Documentary filmmaking has always been a big love of mine. What I tried to do is tell an honest and true story about a struggling artist, which I think is everybody's story no matter what you do. A woman and her guitar, a man and his abacus, or a painter with his paintbrush. I met my wife on that project, best project ever!

AC: For 2011, two of your feature screenplays, "Calexico Dreams" and "Empty Hands" a story about the second coming of Christ as told by (in) modern day LA, are scheduled for production. What are these projects about? What is your highest expectation?

JG: "Empty Hands" is the story of the second coming of Christ as an unemployed Mexican American construction worker who throws a wrench in the traditional ideas of world wide religions and their relationships with each other.

"Calexico Dreams" is the story of love, loss and redemption as told in a small border town between California and Mexico. Everything good and bad passes through there and yet love conquers all.
My highest expectation is that we are embraced by the Latino community. People of my age, my generation and younger, are not the tele novella audience.

We are judges, we are lawyers, and we are businessmen and women who grew up with Brad Pitt, Clint Eastwood, and Paul Newman. We love movies. American movies. And my ultimate goal is to make movies that everyone can love‘«™white, black, brown, red, yellow, whatever.
At the end of the day it's about truth, about real emotion in imaginary circumstances. That's what story telling is about.

AC: Lately, you have gone back to TV doing 24, Cold Case, CSI Miami. Do you miss doing a TV series?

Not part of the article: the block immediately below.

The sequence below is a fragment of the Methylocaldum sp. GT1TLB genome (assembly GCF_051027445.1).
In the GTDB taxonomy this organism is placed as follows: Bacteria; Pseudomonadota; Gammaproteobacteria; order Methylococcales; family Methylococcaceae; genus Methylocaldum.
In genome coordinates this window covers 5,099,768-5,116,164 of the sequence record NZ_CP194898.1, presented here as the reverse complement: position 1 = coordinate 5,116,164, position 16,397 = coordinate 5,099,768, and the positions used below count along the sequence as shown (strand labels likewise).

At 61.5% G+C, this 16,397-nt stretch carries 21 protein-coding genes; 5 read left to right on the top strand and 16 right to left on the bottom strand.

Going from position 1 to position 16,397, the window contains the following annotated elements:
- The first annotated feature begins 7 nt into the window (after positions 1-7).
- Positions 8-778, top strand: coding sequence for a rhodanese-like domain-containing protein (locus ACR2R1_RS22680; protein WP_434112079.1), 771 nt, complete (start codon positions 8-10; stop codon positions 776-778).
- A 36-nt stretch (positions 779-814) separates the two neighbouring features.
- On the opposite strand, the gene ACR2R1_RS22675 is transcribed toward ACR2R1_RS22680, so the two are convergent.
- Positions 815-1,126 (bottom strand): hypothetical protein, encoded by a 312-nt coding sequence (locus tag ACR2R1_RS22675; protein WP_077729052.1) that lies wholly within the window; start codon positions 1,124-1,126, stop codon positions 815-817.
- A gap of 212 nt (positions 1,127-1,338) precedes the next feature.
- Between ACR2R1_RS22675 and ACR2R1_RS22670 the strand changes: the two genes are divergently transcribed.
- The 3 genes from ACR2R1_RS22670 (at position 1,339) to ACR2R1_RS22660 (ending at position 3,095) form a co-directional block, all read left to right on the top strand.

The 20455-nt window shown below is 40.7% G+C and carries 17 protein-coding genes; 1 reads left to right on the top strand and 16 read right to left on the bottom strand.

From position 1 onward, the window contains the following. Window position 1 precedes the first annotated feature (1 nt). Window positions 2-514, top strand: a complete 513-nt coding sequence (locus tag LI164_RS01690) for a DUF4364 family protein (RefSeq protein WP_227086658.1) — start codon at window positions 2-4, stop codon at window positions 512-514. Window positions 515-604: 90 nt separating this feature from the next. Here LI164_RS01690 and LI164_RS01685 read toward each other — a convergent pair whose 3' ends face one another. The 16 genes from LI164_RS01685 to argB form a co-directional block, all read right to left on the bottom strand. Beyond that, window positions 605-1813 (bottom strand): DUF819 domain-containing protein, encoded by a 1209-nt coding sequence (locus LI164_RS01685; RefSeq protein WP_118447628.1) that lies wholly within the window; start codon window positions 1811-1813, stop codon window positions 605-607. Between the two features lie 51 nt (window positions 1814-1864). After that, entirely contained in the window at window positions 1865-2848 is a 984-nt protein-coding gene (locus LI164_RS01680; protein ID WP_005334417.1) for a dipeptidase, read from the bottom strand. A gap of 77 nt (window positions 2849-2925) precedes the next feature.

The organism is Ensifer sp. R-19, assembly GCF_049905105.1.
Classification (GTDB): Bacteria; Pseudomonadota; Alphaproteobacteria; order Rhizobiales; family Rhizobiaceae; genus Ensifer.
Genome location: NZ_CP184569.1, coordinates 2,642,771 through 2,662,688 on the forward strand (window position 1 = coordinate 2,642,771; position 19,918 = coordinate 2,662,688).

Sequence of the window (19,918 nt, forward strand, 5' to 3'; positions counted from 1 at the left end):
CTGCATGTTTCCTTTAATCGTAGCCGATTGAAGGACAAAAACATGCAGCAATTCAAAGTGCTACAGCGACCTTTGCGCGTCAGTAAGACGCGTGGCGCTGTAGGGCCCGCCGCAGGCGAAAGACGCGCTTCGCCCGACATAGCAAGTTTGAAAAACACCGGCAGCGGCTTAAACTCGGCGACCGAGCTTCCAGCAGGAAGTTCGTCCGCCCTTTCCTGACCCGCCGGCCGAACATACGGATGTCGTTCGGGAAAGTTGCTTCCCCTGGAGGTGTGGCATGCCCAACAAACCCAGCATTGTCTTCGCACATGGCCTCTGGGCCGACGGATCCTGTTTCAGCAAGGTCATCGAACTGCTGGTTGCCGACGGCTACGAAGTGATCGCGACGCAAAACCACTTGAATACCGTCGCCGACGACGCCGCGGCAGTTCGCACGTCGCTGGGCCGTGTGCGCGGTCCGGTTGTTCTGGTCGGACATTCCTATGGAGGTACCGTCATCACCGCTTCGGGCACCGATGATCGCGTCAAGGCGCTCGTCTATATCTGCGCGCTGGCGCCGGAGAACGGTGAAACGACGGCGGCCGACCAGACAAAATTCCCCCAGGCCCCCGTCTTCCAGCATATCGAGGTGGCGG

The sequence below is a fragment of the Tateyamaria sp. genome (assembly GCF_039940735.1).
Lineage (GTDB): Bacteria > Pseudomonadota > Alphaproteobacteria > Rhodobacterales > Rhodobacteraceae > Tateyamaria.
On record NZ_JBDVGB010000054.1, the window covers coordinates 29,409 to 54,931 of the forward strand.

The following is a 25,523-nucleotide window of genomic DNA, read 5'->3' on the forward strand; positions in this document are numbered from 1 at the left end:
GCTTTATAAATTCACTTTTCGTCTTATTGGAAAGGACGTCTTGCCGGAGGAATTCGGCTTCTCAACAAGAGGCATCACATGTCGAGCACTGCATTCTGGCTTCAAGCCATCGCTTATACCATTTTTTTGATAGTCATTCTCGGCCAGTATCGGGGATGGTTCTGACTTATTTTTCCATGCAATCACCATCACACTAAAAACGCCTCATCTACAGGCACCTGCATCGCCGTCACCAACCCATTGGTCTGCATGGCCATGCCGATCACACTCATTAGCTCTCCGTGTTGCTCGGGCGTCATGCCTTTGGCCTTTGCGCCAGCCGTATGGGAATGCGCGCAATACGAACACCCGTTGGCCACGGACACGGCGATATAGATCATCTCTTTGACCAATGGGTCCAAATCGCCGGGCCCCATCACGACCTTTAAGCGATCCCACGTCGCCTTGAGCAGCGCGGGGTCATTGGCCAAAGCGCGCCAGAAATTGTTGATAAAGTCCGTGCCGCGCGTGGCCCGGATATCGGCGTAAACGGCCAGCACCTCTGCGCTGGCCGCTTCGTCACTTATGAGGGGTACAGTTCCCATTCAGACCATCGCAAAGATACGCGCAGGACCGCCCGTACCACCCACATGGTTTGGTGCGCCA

JG: It's very simple; I've been offered the opportunity to work in television on some really amazing shows. The show "24" had a lot of friends of mine from my "Nash Bridges" days. The show "Cold Case" had a great Latino lead in Danny Pino who I wanted to work with. "CSI Miami", come on‘«™Miami, baby! Everyone wants to be in Miami and I think that David Caruso is a tour de force. I love the immediacy of television. You shoot it and you move on to the next scene and your mom sees it on television the next Friday. Yes, I miss doing a series and I'm looking forward to the next one.

AC: What is your ultimate career goal? Whom do you want to model your career after?

JG: My ultimate career goal is an Academy Award, Tony, Pulitzer Prize, Emmy, Congressional Medal of Honor and a Grammy, if I could actually learn to play and sing. I shoot for the stars and if I land on the moon I think I'm doing all right. I've always believed you have to dream big and have the courage to fail big because life is short. Who'd have thought a guy living on the beach searching for the perfect wave would have had the chances to do the things I've done. The person I most admire as an actor and director is Clint Eastwood.

AC: Tell us about Debbie and your Family?

JG: Debbie is my Executive Producer of more than just our films. She was instrumental in the producing of our first documentary and is now overseeing our future projects. She's the all business side of our show business family. We have two lovely daughters and our lives are about school books, Sippy cups and film financing. I'm truly blessed. I've finally come to a point in my life of being centered and balanced, and feel that the best is yet to come.

AC: How would you like the world to remember you and what would you like your legacy to be?

JG: I would like my legacy to be that I inspired some young kid to follow his/her dreams. Get out of the nowhere, no town, no place that he/she grew up in and go for that unattainable dream because my advice to every young actor is to quit. If you can take that and still know in your heart that you want to do it, then God Bless you and good luck because it can be done. And as far as being remembered, I'm not sure how I feel about that because when the time comes, I'll be gone.

About Al Carlos Hernandez - Contributing Editor:
Edited by Susan Aceves